There is cause for optimism that the U.S. is moving in the right direction. In the absence of federal movement on paid family leave, paid sick time, and pregnancy accommodations, three U.S. states, namely New Jersey, California and Rhode Island have enacted legislation requiring employers to provide paid family leave insurance to their workers. Four states, Connecticut, California, Massachusetts and Oregon, the District of Columbia, and twenty localities now have paid sick time laws insuring a minimal amount of paid sick time to most workers. Additionally, sixteen states, the District of Columbia, and four localities have protections that offer at least some accommodations for pregnant workers.
These are positive steps, but further action is needed at the state and federal levels. Federal legislation that has been introduced such as the Paycheck Fairness Act, the Pregnant Workers Fairness Act, the Schedules that Work Act, the FAMILY Act, and the Healthy Families Act would contribute to improving gender equality in the workplace and prove better support for families. If enacted, these laws would bring the U.S. much closer to human rights standards for fair treatment in the workplace.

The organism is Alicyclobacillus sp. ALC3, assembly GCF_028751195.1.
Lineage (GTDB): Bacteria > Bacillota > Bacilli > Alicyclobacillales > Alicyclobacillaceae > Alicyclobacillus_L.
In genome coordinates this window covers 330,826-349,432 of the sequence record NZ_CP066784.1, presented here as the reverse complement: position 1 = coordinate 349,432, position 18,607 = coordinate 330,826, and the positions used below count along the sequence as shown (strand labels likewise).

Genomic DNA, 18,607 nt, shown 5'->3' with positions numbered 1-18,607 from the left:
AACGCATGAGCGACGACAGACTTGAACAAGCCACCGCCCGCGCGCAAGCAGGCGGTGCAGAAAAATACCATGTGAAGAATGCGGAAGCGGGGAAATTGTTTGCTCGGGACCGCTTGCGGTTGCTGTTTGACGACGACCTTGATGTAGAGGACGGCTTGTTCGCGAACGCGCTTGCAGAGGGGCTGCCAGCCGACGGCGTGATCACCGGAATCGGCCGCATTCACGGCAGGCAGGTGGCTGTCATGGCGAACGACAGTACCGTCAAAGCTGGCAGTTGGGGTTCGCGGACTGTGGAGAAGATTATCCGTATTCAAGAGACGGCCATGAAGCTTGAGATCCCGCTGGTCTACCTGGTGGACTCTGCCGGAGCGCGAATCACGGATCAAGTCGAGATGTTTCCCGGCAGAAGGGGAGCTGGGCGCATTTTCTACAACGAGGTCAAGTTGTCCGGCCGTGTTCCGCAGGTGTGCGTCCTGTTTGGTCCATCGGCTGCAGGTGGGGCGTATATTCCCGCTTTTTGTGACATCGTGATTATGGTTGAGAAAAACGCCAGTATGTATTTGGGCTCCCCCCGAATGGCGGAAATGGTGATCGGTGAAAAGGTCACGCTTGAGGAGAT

Grounding our thinking about gender equality in human rights terms offers us a framework to shape the types of laws that will better protect women, children, and families.
Our next meeting is on February 15, 2016 at Peaceful Paths, 2100 NW 53rd Ave. Suite A Gainesville, FL 32653.
GCOSW Board of Directors Meeting Minutes
Attended by: Molly McGowan, Taraneh Darabi, Kristy Sasser, Bella Blizzard and guests Giselle Honeycutt and Angie Chesser
Meeting started at 5:35 p.m.
Annual Conference Committee-
- Co-chairs are Annie Carper and Brandi Corbin
- Being held on May 10th (Tuesday)
- Most of the speakers and morning keynote are set, waiting on a few to sign their contracts and to finalize food.
- Trying to decide on a name for the Conference and Comittee
Survivors Art Exhibit-
- Will probably be held at The Bull (Bar and Coffee Shop) from May 8-14th with a closing reception